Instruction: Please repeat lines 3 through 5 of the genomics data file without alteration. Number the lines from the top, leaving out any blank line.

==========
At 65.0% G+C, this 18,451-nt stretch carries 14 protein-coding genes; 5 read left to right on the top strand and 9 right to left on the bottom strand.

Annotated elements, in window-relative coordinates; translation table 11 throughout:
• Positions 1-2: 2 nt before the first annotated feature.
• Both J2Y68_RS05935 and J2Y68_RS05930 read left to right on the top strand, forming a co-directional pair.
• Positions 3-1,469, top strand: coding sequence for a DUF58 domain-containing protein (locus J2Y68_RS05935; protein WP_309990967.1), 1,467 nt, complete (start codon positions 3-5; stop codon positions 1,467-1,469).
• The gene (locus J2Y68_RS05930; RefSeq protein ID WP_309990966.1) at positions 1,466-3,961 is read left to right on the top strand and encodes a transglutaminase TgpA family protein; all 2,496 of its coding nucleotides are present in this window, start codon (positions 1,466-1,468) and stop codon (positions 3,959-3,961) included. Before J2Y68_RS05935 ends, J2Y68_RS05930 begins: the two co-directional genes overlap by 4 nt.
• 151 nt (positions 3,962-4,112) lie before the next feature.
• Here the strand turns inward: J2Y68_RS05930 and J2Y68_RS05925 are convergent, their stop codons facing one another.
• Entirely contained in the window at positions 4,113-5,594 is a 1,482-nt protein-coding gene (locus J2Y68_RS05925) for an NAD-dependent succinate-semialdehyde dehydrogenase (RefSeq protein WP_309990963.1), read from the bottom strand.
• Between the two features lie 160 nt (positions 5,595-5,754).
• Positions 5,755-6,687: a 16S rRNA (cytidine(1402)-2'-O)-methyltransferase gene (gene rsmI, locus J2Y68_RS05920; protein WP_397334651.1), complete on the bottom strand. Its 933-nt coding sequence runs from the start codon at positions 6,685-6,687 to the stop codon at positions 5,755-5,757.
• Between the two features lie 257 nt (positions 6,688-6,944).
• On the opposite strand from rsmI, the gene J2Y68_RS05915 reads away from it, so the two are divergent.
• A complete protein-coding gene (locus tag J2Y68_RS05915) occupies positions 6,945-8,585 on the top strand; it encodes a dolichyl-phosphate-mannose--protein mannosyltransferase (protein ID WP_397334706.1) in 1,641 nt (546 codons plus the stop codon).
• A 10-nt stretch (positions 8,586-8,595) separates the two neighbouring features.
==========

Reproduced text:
• Positions 1-2: 2 nt before the first annotated feature.
• Both J2Y68_RS05935 and J2Y68_RS05930 read left to right on the top strand, forming a co-directional pair.
• Positions 3-1,469, top strand: coding sequence for a DUF58 domain-containing protein (locus J2Y68_RS05935; protein WP_309990967.1), 1,467 nt, complete (start codon positions 3-5; stop codon positions 1,467-1,469).